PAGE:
Nor whence, like Water willynilly flowing:
And out of it, as Wind along the Waste,
I know not whither, willynilly blowing.
The Moving Finger writes; and, having writ,
Moves on: nor all thy Piety nor Wit
Shall lure it back to cancel half a Line,
Nor all thy Tears wash out a Word of it.
And that inverted Bowl we call The Sky,
Whereunder crawling coop't we live and die,
Lift not thy hands to It for help  for It
Rolls impotently on as Thou or I.
In his own writings, Khayyám rejects strict religious structure and a literalist conception of the afterlife. ^{[24]}
How much more of the mosque, of prayer and fasting?
Better go drunk and begging round the taverns.
Khayyam, drink wine, for soon this clay of yours
Will make a cup, bowl, one day a jar.
When once you hear the roses are in bloom,
Then is the time, my love, to pour the wine;
Houris and palaces and Heaven and Hell
These are but fairytales, forget them all.
There have been widely divergent views on Khayyám. According to Seyyed Hossein Nasr no other Iranian writer/scholar is viewed in such extremely differing ways. At one end of the spectrum there are night clubs named after Khayyám and he is seen as an agnostic hedonist. On the other end of the spectrum, he is seen as a mystical Sufi poet influenced by platonic traditions.
Robertson (1914) believes that Omar Khayyám himself was undevout and had no sympathy with popular religion,^{[25]} but the verse: "Enjoy wine and women and don't be afraid, God has compassion," suggests that he wasn't an atheist. He further believes that it is almost certain that Khayyám objected to the notion that every particular event and phenomenon was the result of divine intervention. Nor did he believe in an afterlife with a Judgment Day or rewards and punishments. Instead, he supported the view that laws of nature explained all phenomena of observed life. One hostile orthodox account of him shows him as "versed in all the wisdom of the Greeks" and as insistent that studying science on Greek lines is necessary.^{[25]}. Roberston (1914) further opines that Khayyám came into conflict with religious officials several times, and had to explain his views on Islam on multiple occasions; there is even one story about a treacherous pupil who tried to bring him into public odium. The contemporary Ibn al Kifti wrote that Omar Khayyám "performed pilgrimages not from piety but from fear" of his contemporaries who divined his unbelief.^{[25]}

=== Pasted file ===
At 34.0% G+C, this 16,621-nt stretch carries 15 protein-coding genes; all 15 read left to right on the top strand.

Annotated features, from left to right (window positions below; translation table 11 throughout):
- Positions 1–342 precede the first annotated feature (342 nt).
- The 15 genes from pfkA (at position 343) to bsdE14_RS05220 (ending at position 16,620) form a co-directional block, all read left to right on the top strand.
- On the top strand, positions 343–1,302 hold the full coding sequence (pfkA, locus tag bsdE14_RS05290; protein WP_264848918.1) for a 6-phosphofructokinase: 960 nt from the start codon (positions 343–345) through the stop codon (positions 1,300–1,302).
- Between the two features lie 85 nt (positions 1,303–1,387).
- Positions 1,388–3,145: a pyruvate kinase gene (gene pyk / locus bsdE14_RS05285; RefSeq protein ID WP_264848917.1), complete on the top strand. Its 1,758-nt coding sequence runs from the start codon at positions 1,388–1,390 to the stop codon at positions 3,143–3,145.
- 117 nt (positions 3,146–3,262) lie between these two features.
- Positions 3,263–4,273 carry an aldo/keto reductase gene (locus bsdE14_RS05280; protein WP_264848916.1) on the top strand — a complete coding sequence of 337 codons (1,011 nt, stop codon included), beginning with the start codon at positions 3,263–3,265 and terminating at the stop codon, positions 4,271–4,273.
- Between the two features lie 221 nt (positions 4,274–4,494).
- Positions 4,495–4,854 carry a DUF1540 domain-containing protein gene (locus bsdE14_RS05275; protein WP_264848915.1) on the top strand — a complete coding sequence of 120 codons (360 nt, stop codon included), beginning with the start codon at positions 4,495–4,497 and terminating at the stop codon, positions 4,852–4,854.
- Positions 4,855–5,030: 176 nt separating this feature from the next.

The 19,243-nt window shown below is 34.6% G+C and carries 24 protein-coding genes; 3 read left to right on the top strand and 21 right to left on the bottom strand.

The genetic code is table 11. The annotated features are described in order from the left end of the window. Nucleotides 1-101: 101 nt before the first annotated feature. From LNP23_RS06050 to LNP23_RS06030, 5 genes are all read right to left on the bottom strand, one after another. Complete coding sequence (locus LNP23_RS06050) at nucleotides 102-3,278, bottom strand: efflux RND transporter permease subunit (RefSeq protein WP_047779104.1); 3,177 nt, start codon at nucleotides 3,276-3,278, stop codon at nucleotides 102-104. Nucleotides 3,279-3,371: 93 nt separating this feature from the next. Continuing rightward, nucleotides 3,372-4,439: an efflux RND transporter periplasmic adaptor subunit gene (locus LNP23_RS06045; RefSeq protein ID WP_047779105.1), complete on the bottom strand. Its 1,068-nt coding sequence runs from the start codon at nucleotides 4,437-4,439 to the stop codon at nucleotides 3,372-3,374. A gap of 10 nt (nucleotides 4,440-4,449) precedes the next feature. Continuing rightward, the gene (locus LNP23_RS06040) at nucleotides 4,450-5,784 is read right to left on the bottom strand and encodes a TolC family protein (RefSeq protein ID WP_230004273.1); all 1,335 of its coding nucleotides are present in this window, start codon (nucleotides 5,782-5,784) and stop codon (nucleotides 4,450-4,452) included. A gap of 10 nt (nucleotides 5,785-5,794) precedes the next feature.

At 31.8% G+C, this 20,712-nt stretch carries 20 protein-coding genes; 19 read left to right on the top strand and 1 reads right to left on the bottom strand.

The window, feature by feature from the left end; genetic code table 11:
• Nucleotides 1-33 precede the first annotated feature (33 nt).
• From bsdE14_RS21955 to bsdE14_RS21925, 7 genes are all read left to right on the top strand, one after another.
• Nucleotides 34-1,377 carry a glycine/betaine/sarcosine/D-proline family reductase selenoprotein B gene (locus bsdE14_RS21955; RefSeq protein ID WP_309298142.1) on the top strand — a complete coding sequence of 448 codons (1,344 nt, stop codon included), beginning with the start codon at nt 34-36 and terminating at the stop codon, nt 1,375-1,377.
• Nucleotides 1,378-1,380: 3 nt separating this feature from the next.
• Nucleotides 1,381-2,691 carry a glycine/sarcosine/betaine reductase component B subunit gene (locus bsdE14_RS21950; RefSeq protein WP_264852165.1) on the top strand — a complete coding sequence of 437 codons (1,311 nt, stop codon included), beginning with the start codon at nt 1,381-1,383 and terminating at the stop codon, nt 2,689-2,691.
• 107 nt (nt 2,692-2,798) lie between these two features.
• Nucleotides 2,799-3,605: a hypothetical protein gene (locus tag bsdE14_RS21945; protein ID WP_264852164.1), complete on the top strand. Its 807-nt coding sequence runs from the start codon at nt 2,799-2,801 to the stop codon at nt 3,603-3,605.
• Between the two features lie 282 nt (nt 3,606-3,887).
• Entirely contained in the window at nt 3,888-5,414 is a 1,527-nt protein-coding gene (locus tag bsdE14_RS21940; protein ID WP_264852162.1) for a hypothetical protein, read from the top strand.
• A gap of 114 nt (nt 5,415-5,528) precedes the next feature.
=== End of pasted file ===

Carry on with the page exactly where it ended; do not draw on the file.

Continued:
The following two quatrains are representative of numerous others that serve to reject many tenets of religious dogma:
which translates in FitzGerald's work as:
A more literal translation could read:
آنانكه ز پيش رفتهاند اى ساقى
which FitzGerald has boldy interpreted as:
A literal translation, in an ironic echo of "all is vanity", could read: